Give the manpower and money, and James Noone will design the perfect set: For A Midsummer Night's Dream, now playing at the Pittsburgh Public Theatre, the stage's back wall boasts ornate patterns and imperial doors. The middle section swivels on a revolving floor, and the upper wall breaks apart, so that a glistening moon can drift across the scrim. At times, the elf Puck bursts through a trap-door and cackles, while a monsoon of green leaves cascades from above.
Such a breathtaking set requires lavish costumes, and Gabriel Berry serves us elegant gowns, silk pantaloons, Georgian uniforms and so many buckled shoes. Even Hermia's carpet-bags are sumptuous enough to shoplift.
Given all this glamorous spectacle, the actors could recite a Wikipedia entry about Shakespeare's favorite puppy and nobody would tell the difference. After all, A Midsummer Night's Dream isn't really about anything: It's just a cute romantic comedy about Greek lovers lost in the forest, and the goofy gods who meddle with them. Yes, there are love potions and faerie dances, polite sex jokes and hilarious insults. The horrid actor Nick Bottom transforms into a mule and scores a date with Titania, Queen of the Faeries, but the chaste bestiality of Midsummer amounts to only harmless fun. Even for a Shakespearean comedy, Midsummer is practically plot-free.
Enter Ted Pappas, the Public's artistic director. Pappas has directed scads of Shakespeare comedies, and he's honed a distinctive style: big faces, much slapstick and no gag too silly. Just as Demetrius is put under Oberon's spell, Pappas is touched by the spirit of vaudeville, and every slap, double-take and pratfall looks brand new among the cast's comic geniuses.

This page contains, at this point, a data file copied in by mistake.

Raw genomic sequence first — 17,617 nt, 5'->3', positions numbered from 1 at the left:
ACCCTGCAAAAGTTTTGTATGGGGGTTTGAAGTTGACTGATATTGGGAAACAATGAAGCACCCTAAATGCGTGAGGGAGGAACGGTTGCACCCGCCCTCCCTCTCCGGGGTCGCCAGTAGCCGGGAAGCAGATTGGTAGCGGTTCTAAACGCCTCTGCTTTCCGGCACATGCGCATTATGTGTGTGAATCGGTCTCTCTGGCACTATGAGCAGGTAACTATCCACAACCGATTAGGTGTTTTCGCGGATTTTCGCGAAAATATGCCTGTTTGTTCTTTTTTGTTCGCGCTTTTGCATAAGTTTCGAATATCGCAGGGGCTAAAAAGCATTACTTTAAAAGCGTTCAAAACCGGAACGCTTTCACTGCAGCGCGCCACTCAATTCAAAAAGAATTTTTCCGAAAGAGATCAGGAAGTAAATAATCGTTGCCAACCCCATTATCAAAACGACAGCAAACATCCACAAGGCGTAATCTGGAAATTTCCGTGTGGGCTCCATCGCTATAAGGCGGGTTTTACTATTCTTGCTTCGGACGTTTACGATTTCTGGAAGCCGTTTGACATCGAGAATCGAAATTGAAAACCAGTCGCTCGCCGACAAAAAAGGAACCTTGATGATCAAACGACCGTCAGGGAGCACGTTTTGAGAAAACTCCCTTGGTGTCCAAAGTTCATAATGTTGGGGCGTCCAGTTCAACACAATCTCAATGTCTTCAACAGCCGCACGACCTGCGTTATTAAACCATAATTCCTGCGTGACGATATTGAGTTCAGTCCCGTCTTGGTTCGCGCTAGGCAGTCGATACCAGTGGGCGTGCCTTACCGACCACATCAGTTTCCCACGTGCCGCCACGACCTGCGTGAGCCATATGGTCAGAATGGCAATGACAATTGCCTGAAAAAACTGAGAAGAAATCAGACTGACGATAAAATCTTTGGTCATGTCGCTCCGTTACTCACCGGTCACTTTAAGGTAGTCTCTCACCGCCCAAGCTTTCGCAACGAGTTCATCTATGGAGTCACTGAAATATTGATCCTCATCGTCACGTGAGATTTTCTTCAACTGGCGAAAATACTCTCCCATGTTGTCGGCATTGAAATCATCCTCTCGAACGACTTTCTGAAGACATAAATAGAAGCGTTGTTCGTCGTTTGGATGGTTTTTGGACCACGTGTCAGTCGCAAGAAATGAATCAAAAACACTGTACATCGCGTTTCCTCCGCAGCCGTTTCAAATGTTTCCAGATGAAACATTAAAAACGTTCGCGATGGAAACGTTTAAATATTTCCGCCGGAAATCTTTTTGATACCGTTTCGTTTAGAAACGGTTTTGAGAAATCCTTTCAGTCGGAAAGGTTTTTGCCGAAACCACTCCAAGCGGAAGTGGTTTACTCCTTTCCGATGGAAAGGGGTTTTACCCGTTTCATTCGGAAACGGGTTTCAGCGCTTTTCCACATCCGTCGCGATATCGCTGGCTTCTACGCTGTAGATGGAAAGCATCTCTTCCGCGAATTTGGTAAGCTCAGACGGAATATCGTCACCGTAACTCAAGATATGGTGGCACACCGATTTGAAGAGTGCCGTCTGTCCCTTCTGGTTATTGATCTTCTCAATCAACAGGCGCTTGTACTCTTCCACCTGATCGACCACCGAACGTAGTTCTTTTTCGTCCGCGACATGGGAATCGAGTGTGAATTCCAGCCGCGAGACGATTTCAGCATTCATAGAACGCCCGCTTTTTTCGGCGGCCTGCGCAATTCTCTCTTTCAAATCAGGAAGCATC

It is clear that Pappas will do anything to make us laugh at these 400-year-old witticisms, even if every metaphor must be pantomimed and every stage direction amplified a hundredfold. Maybe this is what it takes to reach a Shakespeare-deprived world; either way, it's achingly funny. If wedgie-picking wins over a Sunday matinee -- and oh, how it does! -- then, by thunder, wedgies will be picked.
In a troupe full of scene-stealers, the biggest bandit is John Ahlin, who plays the actor-donkey Nick Bottom. Tall and puffily bearded, Ahlin is the definitive gentle giant. Long before the finale, Ahlin uses every farcical trick there is. Then, in the final minutes, Ahlin unleashes a death scene so long, so colossally absurd, that Shakespeare himself should be alive to see it. Though every actor deserves a standing ovation -- as well as Pappas, Berry and Noone -- it's no wonder that Ahlin bows last.
A Midsummer Night's Dream continues through Feb. 21. O'Reilly Theater, 621 Penn Ave, Downtown. 412-316-1600 or www.ppt.org